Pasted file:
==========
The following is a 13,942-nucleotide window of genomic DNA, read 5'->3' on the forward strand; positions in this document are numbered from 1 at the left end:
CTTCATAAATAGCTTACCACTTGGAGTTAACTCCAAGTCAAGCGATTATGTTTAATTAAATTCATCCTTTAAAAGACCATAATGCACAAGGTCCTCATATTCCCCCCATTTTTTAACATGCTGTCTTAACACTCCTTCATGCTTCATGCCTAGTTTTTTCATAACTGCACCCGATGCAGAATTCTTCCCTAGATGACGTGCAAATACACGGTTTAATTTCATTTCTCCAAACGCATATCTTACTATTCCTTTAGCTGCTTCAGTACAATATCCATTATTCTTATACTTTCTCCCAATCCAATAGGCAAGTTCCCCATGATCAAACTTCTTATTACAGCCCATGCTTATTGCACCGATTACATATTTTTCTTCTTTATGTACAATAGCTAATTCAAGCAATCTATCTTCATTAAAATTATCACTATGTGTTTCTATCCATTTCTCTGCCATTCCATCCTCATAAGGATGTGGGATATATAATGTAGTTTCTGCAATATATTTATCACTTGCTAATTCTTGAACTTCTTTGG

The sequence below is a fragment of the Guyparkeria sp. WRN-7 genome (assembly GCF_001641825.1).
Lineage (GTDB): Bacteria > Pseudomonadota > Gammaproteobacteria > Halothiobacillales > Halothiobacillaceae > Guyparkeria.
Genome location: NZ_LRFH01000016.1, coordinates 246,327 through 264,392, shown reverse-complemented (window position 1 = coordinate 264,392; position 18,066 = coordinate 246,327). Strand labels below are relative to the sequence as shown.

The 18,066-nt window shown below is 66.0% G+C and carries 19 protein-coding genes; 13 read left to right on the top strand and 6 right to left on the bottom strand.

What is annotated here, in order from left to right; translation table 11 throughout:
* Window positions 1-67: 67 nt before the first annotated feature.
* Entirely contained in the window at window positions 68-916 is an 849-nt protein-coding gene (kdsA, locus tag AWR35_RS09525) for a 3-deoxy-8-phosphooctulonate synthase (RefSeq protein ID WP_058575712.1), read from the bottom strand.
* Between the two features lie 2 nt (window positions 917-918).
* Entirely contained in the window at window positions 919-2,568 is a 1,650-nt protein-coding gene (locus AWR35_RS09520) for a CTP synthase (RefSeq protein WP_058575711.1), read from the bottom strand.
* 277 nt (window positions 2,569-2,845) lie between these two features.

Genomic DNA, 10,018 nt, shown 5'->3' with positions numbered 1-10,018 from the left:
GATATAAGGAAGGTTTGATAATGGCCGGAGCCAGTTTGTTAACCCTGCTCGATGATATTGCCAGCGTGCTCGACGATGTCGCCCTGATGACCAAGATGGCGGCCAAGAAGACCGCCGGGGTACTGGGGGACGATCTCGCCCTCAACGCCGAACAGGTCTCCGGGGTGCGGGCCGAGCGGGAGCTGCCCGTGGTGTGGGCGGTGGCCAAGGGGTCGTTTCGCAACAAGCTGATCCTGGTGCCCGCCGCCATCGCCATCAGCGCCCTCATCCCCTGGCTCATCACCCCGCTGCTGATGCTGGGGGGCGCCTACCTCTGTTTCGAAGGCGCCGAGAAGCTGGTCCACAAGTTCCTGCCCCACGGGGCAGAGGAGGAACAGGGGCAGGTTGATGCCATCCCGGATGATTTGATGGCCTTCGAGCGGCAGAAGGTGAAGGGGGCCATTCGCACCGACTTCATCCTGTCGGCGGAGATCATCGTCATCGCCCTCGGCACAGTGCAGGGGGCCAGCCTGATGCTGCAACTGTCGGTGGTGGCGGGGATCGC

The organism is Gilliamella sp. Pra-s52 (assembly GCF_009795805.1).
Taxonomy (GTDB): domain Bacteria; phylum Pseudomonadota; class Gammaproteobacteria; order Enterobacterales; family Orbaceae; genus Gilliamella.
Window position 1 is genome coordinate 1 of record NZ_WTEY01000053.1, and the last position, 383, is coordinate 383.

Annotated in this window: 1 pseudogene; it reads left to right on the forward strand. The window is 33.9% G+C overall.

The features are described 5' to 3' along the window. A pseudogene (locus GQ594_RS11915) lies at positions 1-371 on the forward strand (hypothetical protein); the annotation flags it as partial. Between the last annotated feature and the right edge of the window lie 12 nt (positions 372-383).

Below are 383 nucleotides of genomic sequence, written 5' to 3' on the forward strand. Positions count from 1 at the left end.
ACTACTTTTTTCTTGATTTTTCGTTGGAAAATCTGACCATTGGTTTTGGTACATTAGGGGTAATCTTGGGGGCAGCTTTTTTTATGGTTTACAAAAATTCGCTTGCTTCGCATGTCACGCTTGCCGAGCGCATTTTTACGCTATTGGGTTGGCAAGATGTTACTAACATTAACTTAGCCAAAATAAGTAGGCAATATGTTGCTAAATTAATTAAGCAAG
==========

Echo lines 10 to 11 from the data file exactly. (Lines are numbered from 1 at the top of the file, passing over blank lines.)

* Between the two features lie 2 nt (window positions 917-918).
* Entirely contained in the window at window positions 919-2,568 is a 1,650-nt protein-coding gene (locus AWR35_RS09520) for a CTP synthase (RefSeq protein WP_058575711.1), read from the bottom strand.